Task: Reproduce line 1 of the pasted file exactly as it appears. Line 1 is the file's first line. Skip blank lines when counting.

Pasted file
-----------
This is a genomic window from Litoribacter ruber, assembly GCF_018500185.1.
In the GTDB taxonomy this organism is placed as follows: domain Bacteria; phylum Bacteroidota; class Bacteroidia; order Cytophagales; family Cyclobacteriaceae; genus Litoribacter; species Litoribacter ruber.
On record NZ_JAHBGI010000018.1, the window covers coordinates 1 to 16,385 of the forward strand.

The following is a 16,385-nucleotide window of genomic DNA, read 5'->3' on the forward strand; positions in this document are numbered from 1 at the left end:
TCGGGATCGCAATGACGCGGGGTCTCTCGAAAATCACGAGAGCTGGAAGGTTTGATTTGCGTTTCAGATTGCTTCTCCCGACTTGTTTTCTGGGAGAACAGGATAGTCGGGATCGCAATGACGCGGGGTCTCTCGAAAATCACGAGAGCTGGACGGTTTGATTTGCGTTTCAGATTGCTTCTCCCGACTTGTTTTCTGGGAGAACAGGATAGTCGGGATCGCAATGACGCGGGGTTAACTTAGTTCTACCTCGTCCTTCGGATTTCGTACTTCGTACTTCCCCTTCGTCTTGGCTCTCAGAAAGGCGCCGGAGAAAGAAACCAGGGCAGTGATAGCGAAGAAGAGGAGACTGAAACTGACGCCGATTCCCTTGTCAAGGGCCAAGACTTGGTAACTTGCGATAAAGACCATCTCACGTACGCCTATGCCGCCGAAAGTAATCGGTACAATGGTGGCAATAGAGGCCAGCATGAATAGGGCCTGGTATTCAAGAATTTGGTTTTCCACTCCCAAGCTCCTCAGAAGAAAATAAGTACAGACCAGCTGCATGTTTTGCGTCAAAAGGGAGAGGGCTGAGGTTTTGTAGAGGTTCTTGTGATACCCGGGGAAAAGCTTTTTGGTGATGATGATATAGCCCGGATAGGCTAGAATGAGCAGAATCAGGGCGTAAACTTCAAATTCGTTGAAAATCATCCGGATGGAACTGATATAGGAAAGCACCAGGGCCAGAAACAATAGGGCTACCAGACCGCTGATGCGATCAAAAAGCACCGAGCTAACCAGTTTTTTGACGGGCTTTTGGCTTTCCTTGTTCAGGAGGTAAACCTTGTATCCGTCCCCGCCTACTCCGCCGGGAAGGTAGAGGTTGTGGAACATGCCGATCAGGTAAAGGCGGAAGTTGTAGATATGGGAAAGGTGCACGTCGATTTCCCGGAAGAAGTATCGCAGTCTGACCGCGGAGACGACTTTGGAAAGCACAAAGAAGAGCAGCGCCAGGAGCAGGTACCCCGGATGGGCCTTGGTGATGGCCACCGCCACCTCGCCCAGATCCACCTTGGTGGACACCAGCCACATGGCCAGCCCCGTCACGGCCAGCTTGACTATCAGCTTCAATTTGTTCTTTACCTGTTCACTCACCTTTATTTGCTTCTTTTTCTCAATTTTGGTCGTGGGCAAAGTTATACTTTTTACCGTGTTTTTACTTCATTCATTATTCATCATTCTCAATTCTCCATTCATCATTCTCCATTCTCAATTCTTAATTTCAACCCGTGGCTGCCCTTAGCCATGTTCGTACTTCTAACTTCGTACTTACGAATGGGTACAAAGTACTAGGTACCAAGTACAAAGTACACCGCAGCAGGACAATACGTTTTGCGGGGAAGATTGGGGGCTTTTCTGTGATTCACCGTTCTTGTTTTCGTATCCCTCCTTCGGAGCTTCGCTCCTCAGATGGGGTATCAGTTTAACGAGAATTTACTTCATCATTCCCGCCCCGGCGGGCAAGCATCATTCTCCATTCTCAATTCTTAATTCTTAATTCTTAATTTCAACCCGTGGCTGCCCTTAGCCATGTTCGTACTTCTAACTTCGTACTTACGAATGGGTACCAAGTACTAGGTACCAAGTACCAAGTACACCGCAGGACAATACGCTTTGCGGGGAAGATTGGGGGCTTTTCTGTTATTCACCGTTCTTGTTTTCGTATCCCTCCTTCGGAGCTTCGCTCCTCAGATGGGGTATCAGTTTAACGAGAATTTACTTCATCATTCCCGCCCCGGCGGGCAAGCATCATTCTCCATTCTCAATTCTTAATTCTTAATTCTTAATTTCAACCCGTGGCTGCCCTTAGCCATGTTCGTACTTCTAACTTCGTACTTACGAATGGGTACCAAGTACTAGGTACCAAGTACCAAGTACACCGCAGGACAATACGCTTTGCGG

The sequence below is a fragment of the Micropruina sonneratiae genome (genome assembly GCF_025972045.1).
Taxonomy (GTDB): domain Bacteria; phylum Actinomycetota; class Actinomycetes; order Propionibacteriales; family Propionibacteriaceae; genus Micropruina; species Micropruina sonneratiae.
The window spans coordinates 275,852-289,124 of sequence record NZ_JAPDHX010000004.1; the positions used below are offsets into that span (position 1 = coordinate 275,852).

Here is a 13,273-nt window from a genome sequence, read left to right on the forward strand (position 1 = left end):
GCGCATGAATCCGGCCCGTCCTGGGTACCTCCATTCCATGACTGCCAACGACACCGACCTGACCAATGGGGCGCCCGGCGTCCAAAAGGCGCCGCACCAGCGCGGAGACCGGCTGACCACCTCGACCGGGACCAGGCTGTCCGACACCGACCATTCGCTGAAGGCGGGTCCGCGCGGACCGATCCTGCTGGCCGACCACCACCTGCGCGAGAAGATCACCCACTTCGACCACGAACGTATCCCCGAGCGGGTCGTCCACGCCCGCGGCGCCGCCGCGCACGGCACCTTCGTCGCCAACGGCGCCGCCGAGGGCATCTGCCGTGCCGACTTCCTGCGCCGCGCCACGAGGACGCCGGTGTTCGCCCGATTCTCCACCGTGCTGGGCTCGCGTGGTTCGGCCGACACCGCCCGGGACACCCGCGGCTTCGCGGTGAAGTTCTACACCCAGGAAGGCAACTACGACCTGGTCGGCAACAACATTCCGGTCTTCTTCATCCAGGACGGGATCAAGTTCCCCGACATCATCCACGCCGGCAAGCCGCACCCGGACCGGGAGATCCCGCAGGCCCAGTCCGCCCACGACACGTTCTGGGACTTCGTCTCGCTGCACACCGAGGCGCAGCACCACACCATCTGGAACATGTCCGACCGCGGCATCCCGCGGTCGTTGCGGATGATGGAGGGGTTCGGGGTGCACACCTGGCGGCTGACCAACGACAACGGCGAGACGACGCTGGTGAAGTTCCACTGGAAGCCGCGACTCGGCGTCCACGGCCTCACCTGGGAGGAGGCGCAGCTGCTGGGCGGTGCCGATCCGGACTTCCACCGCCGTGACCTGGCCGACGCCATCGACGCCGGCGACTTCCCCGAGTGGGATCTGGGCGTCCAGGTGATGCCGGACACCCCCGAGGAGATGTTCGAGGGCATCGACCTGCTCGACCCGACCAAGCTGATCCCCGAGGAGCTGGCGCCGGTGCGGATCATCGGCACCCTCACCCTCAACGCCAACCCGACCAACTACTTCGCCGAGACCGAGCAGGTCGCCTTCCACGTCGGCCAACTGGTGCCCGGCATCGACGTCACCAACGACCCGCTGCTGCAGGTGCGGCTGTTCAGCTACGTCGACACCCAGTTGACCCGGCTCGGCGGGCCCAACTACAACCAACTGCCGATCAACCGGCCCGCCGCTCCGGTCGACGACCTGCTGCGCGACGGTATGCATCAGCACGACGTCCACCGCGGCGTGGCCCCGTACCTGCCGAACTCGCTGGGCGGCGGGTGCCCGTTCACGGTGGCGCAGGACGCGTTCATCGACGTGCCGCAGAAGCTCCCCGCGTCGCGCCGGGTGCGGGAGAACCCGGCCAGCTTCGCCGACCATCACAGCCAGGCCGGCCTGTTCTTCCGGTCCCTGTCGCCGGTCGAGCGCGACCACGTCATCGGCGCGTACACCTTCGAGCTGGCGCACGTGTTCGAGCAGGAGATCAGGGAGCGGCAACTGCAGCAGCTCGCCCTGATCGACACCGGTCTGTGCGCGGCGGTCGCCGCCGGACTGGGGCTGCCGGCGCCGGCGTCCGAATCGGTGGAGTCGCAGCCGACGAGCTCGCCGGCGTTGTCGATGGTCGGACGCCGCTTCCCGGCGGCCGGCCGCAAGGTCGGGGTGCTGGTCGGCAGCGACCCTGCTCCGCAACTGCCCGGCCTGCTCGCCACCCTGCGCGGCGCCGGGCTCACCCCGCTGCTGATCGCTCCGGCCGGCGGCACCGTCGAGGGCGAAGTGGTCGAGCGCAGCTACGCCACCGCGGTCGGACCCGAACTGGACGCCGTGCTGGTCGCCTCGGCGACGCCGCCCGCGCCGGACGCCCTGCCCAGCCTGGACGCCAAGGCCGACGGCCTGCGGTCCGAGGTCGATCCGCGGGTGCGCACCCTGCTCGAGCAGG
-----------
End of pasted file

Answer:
This is a genomic window from Litoribacter ruber, assembly GCF_018500185.1.